The world seems to have a love/hate relationship with Microsoft’s ribbon interface–people either love it, or they hate it. The ribbon was first introduced in Office 2007, then extended to additional products like Outlook in Office 2010. Now, screenshots from a leaked early build of Windows 8 suggest that the ribbon interface will replace the traditional toolbar in Windows Explorer as well.
Like many innovative Microsoft features (such as UAC), the ribbon interface suffers from a combination of resistance to change and a lack of understanding. Users are so busy whining and complaining about how Microsoft changed the interface they’re used to that they can’t be bothered to invest the time to embrace the new interface. But, those who do understand and embrace the ribbon interface generally love it and find that it makes working with the associated products more intuitive and efficient.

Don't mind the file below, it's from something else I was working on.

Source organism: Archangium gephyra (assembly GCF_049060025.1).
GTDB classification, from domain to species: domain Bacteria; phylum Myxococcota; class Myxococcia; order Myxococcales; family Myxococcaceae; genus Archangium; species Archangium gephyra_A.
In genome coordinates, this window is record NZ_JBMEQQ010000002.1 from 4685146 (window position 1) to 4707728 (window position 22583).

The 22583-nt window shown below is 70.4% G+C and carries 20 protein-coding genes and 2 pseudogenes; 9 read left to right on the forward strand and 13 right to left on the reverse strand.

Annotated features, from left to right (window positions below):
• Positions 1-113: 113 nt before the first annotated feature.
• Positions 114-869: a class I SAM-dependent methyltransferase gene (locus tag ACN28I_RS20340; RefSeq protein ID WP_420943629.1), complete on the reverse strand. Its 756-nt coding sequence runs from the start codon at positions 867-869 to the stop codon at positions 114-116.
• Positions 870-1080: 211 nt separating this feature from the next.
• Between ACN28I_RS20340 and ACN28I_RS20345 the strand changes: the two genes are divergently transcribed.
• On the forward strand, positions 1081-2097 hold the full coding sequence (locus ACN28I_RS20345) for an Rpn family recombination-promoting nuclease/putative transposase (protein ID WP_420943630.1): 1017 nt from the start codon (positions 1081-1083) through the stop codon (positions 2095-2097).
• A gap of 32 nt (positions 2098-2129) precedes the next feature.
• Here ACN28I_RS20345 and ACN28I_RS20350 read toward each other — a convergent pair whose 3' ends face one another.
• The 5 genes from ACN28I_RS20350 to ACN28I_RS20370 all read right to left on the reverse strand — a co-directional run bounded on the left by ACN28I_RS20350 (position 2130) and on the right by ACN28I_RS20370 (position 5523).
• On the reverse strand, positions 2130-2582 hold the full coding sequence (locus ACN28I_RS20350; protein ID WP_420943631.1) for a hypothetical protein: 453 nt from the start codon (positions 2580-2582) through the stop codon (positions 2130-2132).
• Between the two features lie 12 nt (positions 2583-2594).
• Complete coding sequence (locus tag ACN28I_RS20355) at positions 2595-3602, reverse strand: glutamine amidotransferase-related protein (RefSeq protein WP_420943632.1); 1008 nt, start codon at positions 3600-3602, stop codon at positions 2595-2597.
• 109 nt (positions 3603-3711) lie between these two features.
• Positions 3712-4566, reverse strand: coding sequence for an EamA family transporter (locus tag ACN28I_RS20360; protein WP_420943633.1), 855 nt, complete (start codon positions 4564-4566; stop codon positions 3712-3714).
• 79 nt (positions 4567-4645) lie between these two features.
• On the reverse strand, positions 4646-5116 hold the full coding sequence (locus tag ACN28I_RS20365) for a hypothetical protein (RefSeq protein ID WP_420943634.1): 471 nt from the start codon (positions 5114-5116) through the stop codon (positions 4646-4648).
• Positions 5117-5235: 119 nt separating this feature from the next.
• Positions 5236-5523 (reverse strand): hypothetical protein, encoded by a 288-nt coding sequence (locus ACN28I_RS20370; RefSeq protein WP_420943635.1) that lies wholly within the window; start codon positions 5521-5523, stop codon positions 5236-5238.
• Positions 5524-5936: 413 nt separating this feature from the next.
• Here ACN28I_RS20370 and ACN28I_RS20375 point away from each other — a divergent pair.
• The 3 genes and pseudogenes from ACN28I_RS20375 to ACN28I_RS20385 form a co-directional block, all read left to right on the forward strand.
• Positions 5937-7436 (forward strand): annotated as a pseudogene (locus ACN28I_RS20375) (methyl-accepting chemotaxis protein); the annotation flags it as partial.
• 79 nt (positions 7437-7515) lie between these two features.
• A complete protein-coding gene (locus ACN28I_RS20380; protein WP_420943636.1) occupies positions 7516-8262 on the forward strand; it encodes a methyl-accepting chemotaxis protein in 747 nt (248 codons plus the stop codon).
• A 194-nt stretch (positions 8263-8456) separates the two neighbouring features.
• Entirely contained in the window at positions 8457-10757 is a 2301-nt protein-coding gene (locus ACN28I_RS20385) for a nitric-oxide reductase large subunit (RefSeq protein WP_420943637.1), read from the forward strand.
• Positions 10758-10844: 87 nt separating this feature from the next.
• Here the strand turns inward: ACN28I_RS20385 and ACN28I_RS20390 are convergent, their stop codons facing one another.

Aside from the ribbon interface, Windows 8 is also expected to run on ARM processors–like those powering the vast majority of tablets and smartphones, and it is expected to be tablet ready, or perhaps come in a tablet-optimized version. There is no update on when to expect Windows 8. At this point, Microsoft seems to still be in the very early development.
When it does arrive, I guess we’ll have to look at renaming this blog.